On a recent lazy evening, I sat down with my two boys to watch the new Netflix original film Annihilation. It is an unset­tling science-fiction drama directed by Ex Machina’s Alex Garland and starring Natalie Portman and Oscar Isaac. The movie tells the story of a biologist (Portman) who ventures into a myste­rious wooded area where an alien presence has changed the rules of time, space and life itself; she hopes to discover how and why her husband (Isaac), an army man, returned from a mission into that same area utterly trans­formed after having been MIA for a year.

This is not a review of Annihilation—there are plenty of those already. What I want to explore is my teenage sons’ response to the film. Basically, their gut reaction once the end credits started rolling was, “What the hell kind of weirdo movie was that?!”

What’s Entertainment?

Their knee-jerk review was not a comment on the film’s quality. Annihilation clearly oozes attention to detail and is well-crafted and intel­ligent, with outstanding special effects and excellent perfor­mances all round. What gave my sons pause was not the question whether this was a good film, but that it was not “enter­taining” in the tradi­tional sense.

And they were right: like it or loathe it, a Marvel superhero romp Annihilation is not.

The poster for Annihilation (source)

This is a brooding, dark, layered film. It offers no easy way in or out; it asks more questions than it answers; it offers no reprieve from the slow descent into whatever awaits our heroes at the end. It is, in a word, not “fun” to watch.

Does all enter­tainment have to be fun? Not neces­sarily, but most movies offer some sort of counter­balance to their not-so-fun parts. Bambi made us cry over the hero’s mother’s death, but carried us along to a joyful ending nonetheless. Even The Walking Dead, a TV series that is hardly known for its levity, alter­nates the relentless dread of its zombieverse with moments that charm, inspire, endear and delight.

Hope and Fear

Any good story weaves together dark and light threads, whether the final tapestry has a happy ending or not. The tension between the two, the conflict in the narrative—this is what defines the path towards the final resolution.

What drives the story forward, and fuels the audience’s engagement with it, is the interplay between hope and fear. When our hero is in dire straits, we hope he’ll come out all right; when all seems to be going well, we fear a monkey wrench will be thrown. Better yet: we expect that wrench to be thrown, because if all went perfectly, there wouldn’t be a story to tell.

Still from Annihilation (source)

Annihilation pushes the envelope on how little hope it affords it viewers. What little hope materi­alizes does not come where and when you expect it, or to whom. In a key scene, a warped bear-like creature seems to have incor­po­rated the death throes of its previous victims into its own growls, perpet­u­ating their fear as part of its animal­istic vocab­ulary. I’m just sayin’.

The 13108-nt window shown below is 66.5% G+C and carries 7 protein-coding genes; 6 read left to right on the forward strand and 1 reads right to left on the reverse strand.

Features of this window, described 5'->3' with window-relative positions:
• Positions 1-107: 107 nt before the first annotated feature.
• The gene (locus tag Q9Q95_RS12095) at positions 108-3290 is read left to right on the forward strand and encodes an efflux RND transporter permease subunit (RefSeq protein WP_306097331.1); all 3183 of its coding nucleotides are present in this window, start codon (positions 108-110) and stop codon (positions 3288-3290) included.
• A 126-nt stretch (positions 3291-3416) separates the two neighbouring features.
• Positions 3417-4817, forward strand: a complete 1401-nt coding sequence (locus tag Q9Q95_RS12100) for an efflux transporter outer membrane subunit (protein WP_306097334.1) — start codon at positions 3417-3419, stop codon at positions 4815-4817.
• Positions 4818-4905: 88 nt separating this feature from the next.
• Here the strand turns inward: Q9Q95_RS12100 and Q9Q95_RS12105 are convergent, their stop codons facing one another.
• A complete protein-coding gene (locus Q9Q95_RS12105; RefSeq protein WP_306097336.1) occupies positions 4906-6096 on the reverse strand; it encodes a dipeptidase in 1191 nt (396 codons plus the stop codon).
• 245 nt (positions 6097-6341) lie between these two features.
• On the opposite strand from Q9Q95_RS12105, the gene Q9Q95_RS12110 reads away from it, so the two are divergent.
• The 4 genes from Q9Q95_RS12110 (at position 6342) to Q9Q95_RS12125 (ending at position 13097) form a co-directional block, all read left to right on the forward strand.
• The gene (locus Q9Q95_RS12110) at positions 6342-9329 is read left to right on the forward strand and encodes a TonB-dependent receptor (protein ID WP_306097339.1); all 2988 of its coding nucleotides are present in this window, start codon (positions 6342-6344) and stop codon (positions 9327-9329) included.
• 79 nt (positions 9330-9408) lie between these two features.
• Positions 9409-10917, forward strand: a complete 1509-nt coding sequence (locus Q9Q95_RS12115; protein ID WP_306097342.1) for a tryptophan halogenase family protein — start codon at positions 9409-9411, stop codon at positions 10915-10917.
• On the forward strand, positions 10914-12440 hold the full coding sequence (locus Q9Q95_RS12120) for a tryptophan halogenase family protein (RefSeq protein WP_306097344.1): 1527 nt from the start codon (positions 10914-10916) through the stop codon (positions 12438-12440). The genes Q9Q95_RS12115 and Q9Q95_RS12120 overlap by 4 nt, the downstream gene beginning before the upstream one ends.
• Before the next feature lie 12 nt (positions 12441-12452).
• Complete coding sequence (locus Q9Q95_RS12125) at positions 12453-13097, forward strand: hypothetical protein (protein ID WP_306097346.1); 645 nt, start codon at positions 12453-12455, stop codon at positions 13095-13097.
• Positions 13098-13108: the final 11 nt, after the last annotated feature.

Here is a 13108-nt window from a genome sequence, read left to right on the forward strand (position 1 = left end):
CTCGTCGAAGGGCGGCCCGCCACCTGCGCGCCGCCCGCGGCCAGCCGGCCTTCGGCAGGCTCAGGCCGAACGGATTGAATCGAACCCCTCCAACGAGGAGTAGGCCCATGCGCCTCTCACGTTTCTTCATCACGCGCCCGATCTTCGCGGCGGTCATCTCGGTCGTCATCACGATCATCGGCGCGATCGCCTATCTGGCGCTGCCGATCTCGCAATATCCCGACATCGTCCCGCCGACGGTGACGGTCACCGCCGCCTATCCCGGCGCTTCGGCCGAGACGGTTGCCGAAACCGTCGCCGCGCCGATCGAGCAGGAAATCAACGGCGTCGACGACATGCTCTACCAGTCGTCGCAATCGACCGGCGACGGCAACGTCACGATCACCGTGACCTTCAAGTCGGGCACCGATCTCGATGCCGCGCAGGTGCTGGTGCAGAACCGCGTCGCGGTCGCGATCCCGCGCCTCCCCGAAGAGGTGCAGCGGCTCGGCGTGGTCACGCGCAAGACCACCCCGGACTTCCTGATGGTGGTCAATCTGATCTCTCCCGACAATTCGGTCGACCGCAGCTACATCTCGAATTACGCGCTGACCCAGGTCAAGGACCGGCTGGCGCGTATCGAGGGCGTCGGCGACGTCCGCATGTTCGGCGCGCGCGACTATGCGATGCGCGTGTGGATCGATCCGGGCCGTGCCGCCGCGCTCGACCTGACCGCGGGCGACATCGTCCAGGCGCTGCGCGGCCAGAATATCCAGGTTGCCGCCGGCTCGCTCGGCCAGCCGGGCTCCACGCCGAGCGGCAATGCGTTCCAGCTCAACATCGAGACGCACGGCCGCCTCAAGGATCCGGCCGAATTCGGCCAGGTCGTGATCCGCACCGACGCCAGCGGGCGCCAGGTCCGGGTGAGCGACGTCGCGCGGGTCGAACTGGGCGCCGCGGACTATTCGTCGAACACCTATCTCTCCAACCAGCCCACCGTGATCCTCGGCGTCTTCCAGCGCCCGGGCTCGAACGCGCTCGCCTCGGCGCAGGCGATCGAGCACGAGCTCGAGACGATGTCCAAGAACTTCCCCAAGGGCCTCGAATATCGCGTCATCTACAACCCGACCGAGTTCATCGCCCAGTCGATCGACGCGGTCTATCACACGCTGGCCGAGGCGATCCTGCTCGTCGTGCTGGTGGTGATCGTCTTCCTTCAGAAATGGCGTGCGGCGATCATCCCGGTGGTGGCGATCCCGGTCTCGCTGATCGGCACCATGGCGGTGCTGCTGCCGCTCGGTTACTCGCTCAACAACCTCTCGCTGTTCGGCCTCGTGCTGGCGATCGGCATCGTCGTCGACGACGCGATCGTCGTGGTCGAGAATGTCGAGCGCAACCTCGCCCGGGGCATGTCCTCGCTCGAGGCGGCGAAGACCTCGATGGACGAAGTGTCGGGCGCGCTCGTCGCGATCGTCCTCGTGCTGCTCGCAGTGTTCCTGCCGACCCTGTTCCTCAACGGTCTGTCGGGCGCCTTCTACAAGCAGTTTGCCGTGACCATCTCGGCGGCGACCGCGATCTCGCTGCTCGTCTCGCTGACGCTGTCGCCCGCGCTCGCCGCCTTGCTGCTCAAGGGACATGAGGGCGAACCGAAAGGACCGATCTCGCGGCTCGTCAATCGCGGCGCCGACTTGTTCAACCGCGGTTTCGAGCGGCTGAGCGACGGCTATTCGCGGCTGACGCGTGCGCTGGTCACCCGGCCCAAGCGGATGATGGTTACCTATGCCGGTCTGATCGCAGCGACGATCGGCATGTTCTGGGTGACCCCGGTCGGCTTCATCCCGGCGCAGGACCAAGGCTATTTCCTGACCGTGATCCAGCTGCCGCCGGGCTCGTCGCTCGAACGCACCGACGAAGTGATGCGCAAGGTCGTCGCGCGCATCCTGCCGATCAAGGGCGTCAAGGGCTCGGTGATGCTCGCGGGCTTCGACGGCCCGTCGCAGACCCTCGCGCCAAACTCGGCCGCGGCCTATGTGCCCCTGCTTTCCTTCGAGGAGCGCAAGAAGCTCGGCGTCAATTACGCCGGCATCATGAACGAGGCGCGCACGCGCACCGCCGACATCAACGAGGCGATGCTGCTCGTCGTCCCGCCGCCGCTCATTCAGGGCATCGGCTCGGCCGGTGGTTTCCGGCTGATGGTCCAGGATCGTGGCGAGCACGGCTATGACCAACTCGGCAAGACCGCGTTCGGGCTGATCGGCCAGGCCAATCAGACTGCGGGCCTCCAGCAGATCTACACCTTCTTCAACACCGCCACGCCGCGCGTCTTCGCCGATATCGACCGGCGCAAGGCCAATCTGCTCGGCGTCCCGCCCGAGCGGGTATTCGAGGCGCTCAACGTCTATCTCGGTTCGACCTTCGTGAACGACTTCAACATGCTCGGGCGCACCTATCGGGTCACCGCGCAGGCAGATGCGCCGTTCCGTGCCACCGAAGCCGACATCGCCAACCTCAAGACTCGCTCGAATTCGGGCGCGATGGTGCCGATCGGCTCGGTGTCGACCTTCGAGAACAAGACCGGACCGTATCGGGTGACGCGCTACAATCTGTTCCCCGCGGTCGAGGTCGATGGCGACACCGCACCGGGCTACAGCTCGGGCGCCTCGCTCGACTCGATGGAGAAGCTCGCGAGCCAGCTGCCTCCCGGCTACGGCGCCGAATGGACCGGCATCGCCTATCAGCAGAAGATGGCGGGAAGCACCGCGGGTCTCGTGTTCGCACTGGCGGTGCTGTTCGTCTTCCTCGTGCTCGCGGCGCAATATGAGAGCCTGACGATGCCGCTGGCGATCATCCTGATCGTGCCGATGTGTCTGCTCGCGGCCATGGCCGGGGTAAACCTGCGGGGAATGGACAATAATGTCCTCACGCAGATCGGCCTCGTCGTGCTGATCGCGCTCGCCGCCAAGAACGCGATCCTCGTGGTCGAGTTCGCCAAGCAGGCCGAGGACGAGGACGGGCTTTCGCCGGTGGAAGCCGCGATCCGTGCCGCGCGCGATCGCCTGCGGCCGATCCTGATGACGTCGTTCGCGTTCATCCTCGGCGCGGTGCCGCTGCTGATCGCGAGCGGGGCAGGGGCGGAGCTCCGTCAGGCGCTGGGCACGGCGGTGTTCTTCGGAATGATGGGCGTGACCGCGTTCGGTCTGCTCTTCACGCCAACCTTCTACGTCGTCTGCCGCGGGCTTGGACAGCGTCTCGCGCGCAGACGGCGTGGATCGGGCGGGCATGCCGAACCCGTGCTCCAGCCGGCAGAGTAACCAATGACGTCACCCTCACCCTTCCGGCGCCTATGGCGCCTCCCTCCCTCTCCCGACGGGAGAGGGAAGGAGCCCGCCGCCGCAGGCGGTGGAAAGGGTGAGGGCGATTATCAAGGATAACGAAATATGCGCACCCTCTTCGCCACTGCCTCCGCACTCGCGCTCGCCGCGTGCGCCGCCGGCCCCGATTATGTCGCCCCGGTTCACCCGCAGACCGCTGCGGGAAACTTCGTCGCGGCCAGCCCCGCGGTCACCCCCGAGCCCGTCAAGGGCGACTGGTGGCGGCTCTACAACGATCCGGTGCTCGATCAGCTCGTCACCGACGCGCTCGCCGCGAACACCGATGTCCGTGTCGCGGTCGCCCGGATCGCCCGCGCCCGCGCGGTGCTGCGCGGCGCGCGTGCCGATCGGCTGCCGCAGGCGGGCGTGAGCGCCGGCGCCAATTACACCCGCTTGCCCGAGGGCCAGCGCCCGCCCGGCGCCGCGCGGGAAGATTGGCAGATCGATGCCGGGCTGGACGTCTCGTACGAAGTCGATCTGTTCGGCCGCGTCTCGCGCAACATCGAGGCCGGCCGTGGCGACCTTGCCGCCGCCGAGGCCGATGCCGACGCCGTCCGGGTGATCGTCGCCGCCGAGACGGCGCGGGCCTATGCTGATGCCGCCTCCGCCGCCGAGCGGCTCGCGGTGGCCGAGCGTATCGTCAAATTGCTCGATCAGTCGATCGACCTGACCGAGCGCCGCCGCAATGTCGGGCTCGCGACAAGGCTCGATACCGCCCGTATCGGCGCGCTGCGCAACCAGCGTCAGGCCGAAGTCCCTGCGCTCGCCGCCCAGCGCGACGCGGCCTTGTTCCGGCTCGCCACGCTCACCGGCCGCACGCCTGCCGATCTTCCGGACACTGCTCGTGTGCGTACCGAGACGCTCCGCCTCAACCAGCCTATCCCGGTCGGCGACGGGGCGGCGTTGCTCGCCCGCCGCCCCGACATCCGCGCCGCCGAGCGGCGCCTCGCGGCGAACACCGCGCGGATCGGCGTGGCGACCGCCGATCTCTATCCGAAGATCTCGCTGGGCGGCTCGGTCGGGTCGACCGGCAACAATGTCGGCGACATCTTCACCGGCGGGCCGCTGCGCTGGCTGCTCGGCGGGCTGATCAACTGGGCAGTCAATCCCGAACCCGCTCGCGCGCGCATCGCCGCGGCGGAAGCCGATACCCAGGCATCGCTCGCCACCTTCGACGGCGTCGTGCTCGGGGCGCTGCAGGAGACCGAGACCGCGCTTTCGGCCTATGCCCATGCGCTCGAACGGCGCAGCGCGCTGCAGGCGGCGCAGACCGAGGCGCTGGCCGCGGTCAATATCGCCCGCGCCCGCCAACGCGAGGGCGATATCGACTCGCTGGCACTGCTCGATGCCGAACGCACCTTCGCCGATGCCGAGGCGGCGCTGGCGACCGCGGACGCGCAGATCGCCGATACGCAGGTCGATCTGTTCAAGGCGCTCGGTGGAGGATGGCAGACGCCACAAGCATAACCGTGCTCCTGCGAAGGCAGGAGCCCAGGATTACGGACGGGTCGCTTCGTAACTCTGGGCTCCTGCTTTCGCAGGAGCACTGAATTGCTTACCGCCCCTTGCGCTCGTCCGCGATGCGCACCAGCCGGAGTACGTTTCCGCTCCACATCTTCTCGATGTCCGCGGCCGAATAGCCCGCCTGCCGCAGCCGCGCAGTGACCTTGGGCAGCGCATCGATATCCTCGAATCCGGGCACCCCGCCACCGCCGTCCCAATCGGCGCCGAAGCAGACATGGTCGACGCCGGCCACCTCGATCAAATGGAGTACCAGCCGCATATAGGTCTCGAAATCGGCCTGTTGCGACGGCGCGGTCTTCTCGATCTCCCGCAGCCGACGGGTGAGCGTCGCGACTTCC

Both hope and fear are indelible parts of the teenage identity. As a young person, you feel at once invin­cible and insignif­icant, naively optimistic and unrea­sonably despondent, cocksure and doubt-ridden. That’s part of what makes a film like Back to the Future such an enter­taining family film: it’s a highly satis­fying narrative pinball machine that sends the audience flying from one emotional extreme to another.

Gravity

By contrast, Annihilation is the opposite of a pinball machine. It sets a block of lead on a sandy slope and lets us watch as the gravity of the story’s conceit drags it down, down, further down towards its eventual resolution. I can imagine that it was this unrelenting gravitas that made the film less palatable for my sons.

That’s the thing, though. Art doesn’t have to be palatable. You could even argue that is the job of great art to be unset­tling, to take a different course, to challenge assump­tions. The nudity in Édouard Manet’s Le Déjeuner sur l’herbe caused a scandal in 1862; now it sits proudly in the Musée d’Orsay in Paris, for all to see.

Le Déjeuner sur l’herbe (source)

The experience of disruptive art may not be “fun”, but it does open up a window through which we can ask new questions about what it is to be human, to be alive, to be yourself.

And these are precisely the questions that Annihilation addresses. The final denouement may put a gleam in the protag­o­nists’ eyes, even if it does not do the same for the audience. That’s why I’m happy my boys got to watch the film—not despite their lack of enjoyment, but because of it. Some things need to be chewed on before the real flavor comes out.

• • •

Top image credit: Leben und Tot (“Death and Life”) (detail), by Gustav Klimt, 1908–1916 (source)

Father, son, husband, friend and writer by day; asleep by night. Happily pondering the immortality of the crab wherever words are shared.

Write A Comment